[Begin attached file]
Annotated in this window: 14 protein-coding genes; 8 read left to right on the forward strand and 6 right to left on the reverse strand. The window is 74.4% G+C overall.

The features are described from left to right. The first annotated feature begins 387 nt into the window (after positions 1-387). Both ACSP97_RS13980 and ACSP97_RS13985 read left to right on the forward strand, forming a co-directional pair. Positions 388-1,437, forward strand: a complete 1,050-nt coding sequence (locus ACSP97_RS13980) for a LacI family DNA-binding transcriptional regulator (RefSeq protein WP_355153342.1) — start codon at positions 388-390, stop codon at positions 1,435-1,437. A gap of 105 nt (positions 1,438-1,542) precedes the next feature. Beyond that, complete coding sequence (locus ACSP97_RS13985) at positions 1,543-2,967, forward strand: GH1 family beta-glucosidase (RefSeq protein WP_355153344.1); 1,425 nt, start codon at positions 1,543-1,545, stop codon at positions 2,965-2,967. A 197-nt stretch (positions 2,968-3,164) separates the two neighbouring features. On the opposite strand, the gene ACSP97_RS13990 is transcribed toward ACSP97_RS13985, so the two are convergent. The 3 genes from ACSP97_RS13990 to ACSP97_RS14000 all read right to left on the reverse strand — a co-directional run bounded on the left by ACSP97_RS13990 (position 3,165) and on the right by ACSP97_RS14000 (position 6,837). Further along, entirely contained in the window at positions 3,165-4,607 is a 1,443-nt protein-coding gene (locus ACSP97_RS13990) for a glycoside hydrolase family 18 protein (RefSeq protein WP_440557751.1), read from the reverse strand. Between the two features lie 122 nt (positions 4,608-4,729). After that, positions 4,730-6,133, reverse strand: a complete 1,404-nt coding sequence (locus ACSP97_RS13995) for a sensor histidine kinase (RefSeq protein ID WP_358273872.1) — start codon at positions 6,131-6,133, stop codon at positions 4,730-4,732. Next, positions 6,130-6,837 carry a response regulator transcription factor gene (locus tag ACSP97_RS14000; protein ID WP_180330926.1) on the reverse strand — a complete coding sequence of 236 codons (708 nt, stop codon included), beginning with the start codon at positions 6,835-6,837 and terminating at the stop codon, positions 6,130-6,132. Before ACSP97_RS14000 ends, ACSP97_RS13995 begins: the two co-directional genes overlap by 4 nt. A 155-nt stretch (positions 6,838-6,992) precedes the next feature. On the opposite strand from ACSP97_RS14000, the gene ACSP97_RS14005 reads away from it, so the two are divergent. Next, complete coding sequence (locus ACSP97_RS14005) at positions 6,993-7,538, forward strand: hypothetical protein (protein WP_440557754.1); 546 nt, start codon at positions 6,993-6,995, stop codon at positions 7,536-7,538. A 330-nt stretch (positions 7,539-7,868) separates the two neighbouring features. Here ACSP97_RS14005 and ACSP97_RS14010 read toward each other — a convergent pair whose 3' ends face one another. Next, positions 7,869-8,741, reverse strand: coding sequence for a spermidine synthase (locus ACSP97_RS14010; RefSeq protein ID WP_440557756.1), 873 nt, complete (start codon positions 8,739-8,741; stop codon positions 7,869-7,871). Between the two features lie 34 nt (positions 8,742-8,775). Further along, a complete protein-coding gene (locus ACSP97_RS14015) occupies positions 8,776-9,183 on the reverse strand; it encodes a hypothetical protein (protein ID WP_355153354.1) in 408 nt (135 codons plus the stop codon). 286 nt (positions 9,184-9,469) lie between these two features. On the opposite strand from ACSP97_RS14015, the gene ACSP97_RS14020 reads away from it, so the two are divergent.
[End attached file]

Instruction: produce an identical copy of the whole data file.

Annotated in this window: 14 protein-coding genes; 8 read left to right on the forward strand and 6 right to left on the reverse strand. The window is 74.4% G+C overall.

The features are described from left to right. The first annotated feature begins 387 nt into the window (after positions 1-387). Both ACSP97_RS13980 and ACSP97_RS13985 read left to right on the forward strand, forming a co-directional pair. Positions 388-1,437, forward strand: a complete 1,050-nt coding sequence (locus ACSP97_RS13980) for a LacI family DNA-binding transcriptional regulator (RefSeq protein WP_355153342.1) — start codon at positions 388-390, stop codon at positions 1,435-1,437. A gap of 105 nt (positions 1,438-1,542) precedes the next feature. Beyond that, complete coding sequence (locus ACSP97_RS13985) at positions 1,543-2,967, forward strand: GH1 family beta-glucosidase (RefSeq protein WP_355153344.1); 1,425 nt, start codon at positions 1,543-1,545, stop codon at positions 2,965-2,967. A 197-nt stretch (positions 2,968-3,164) separates the two neighbouring features. On the opposite strand, the gene ACSP97_RS13990 is transcribed toward ACSP97_RS13985, so the two are convergent. The 3 genes from ACSP97_RS13990 to ACSP97_RS14000 all read right to left on the reverse strand — a co-directional run bounded on the left by ACSP97_RS13990 (position 3,165) and on the right by ACSP97_RS14000 (position 6,837). Further along, entirely contained in the window at positions 3,165-4,607 is a 1,443-nt protein-coding gene (locus ACSP97_RS13990) for a glycoside hydrolase family 18 protein (RefSeq protein WP_440557751.1), read from the reverse strand. Between the two features lie 122 nt (positions 4,608-4,729). After that, positions 4,730-6,133, reverse strand: a complete 1,404-nt coding sequence (locus ACSP97_RS13995) for a sensor histidine kinase (RefSeq protein ID WP_358273872.1) — start codon at positions 6,131-6,133, stop codon at positions 4,730-4,732. Next, positions 6,130-6,837 carry a response regulator transcription factor gene (locus tag ACSP97_RS14000; protein ID WP_180330926.1) on the reverse strand — a complete coding sequence of 236 codons (708 nt, stop codon included), beginning with the start codon at positions 6,835-6,837 and terminating at the stop codon, positions 6,130-6,132. Before ACSP97_RS14000 ends, ACSP97_RS13995 begins: the two co-directional genes overlap by 4 nt. A 155-nt stretch (positions 6,838-6,992) precedes the next feature. On the opposite strand from ACSP97_RS14000, the gene ACSP97_RS14005 reads away from it, so the two are divergent. Next, complete coding sequence (locus ACSP97_RS14005) at positions 6,993-7,538, forward strand: hypothetical protein (protein WP_440557754.1); 546 nt, start codon at positions 6,993-6,995, stop codon at positions 7,536-7,538. A 330-nt stretch (positions 7,539-7,868) separates the two neighbouring features. Here ACSP97_RS14005 and ACSP97_RS14010 read toward each other — a convergent pair whose 3' ends face one another. Next, positions 7,869-8,741, reverse strand: coding sequence for a spermidine synthase (locus ACSP97_RS14010; RefSeq protein ID WP_440557756.1), 873 nt, complete (start codon positions 8,739-8,741; stop codon positions 7,869-7,871). Between the two features lie 34 nt (positions 8,742-8,775). Further along, a complete protein-coding gene (locus ACSP97_RS14015) occupies positions 8,776-9,183 on the reverse strand; it encodes a hypothetical protein (protein ID WP_355153354.1) in 408 nt (135 codons plus the stop codon). 286 nt (positions 9,184-9,469) lie between these two features. On the opposite strand from ACSP97_RS14015, the gene ACSP97_RS14020 reads away from it, so the two are divergent.